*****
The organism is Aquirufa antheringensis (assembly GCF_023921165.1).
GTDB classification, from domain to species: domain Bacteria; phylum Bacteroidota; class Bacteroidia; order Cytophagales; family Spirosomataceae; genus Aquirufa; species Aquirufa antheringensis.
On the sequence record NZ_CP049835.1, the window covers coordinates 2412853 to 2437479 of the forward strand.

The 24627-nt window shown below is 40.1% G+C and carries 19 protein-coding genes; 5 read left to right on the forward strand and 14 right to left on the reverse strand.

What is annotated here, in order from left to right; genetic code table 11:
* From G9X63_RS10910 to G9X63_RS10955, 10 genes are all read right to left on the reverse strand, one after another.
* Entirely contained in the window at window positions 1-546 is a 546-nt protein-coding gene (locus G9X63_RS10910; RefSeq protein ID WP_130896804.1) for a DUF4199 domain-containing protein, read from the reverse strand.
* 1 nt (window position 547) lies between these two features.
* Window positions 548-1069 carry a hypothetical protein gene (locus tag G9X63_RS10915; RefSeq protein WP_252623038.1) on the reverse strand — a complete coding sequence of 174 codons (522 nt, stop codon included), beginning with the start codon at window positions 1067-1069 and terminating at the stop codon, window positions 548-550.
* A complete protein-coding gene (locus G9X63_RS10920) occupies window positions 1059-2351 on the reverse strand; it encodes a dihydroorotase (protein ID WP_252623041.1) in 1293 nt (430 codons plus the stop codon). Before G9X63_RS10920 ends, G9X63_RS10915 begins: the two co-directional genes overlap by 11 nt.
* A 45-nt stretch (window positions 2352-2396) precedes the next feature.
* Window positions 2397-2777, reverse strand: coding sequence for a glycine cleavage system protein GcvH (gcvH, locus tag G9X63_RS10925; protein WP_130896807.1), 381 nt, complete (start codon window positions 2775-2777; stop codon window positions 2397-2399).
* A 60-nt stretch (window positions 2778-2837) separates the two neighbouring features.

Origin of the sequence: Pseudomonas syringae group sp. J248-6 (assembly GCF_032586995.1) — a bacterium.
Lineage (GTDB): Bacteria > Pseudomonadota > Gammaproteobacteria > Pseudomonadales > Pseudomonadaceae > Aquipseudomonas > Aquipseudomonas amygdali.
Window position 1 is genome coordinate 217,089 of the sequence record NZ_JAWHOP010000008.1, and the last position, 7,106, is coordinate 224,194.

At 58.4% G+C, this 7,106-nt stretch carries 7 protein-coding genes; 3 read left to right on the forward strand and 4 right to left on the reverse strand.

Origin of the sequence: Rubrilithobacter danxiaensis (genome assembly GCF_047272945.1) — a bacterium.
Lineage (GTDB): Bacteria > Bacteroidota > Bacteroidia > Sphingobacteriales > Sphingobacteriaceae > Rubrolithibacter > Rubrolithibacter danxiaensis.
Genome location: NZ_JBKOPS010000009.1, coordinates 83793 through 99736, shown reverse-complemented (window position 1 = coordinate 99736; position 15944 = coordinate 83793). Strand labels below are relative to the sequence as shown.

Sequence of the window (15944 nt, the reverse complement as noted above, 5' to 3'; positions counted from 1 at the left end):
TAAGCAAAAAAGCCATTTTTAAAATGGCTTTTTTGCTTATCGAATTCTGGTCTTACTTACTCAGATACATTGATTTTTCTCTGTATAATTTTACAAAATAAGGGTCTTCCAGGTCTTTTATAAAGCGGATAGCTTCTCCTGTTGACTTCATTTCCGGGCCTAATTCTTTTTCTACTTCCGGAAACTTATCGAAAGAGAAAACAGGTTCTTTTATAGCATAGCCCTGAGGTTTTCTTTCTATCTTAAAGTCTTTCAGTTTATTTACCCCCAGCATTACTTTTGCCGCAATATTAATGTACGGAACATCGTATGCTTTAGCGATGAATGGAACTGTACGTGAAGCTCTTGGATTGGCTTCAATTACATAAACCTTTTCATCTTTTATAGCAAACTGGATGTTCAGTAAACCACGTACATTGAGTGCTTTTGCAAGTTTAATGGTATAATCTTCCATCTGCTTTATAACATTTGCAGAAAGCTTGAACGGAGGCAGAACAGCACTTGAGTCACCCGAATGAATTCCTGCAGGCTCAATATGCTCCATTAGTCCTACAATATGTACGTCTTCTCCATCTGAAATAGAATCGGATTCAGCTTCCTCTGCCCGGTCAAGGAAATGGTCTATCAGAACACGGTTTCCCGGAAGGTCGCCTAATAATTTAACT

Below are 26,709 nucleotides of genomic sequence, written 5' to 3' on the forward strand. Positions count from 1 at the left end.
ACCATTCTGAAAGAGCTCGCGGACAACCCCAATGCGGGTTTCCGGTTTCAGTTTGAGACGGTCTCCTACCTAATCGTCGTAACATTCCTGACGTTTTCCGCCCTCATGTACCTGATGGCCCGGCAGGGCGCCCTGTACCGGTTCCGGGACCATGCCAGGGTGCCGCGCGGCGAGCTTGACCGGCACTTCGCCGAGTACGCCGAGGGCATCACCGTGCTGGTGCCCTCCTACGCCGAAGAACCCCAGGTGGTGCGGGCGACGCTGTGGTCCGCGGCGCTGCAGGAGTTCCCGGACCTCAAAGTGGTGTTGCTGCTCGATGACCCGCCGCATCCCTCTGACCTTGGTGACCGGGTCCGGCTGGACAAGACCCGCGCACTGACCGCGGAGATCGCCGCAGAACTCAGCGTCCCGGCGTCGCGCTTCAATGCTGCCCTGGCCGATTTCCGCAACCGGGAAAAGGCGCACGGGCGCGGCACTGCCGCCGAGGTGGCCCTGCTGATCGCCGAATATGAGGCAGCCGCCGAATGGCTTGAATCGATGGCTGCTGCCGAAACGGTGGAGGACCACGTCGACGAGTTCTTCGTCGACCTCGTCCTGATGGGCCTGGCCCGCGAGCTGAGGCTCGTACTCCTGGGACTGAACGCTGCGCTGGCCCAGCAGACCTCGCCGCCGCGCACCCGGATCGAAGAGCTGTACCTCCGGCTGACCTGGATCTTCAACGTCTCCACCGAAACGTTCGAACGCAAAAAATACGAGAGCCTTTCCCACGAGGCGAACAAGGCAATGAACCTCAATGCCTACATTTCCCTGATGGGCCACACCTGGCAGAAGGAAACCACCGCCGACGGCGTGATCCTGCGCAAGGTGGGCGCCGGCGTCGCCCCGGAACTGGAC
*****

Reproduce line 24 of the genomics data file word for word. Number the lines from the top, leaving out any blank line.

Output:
ACCATTCTGAAAGAGCTCGCGGACAACCCCAATGCGGGTTTCCGGTTTCAGTTTGAGACGGTCTCCTACCTAATCGTCGTAACATTCCTGACGTTTTCCGCCCTCATGTACCTGATGGCCCGGCAGGGCGCCCTGTACCGGTTCCGGGACCATGCCAGGGTGCCGCGCGGCGAGCTTGACCGGCACTTCGCCGAGTACGCCGAGGGCATCACCGTGCTGGTGCCCTCCTACGCCGAAGAACCCCAGGTGGTGCGGGCGACGCTGTGGTCCGCGGCGCTGCAGGAGTTCCCGGACCTCAAAGTGGTGTTGCTGCTCGATGACCCGCCGCATCCCTCTGACCTTGGTGACCGGGTCCGGCTGGACAAGACCCGCGCACTGACCGCGGAGATCGCCGCAGAACTCAGCGTCCCGGCGTCGCGCTTCAATGCTGCCCTGGCCGATTTCCGCAACCGGGAAAAGGCGCACGGGCGCGGCACTGCCGCCGAGGTGGCCCTGCTGATCGCCGAATATGAGGCAGCCGCCGAATGGCTTGAATCGATGGCTGCTGCCGAAACGGTGGAGGACCACGTCGACGAGTTCTTCGTCGACCTCGTCCTGATGGGCCTGGCCCGCGAGCTGAGGCTCGTACTCCTGGGACTGAACGCTGCGCTGGCCCAGCAGACCTCGCCGCCGCGCACCCGGATCGAAGAGCTGTACCTCCGGCTGACCTGGATCTTCAACGTCTCCACCGAAACGTTCGAACGCAAAAAATACGAGAGCCTTTCCCACGAGGCGAACAAGGCAATGAACCTCAATGCCTACATTTCCCTGATGGGCCACACCTGGCAGAAGGAAACCACCGCCGACGGCGTGATCCTGCGCAAGGTGGGCGCCGGCGTCGCCCCGGAACTGGAC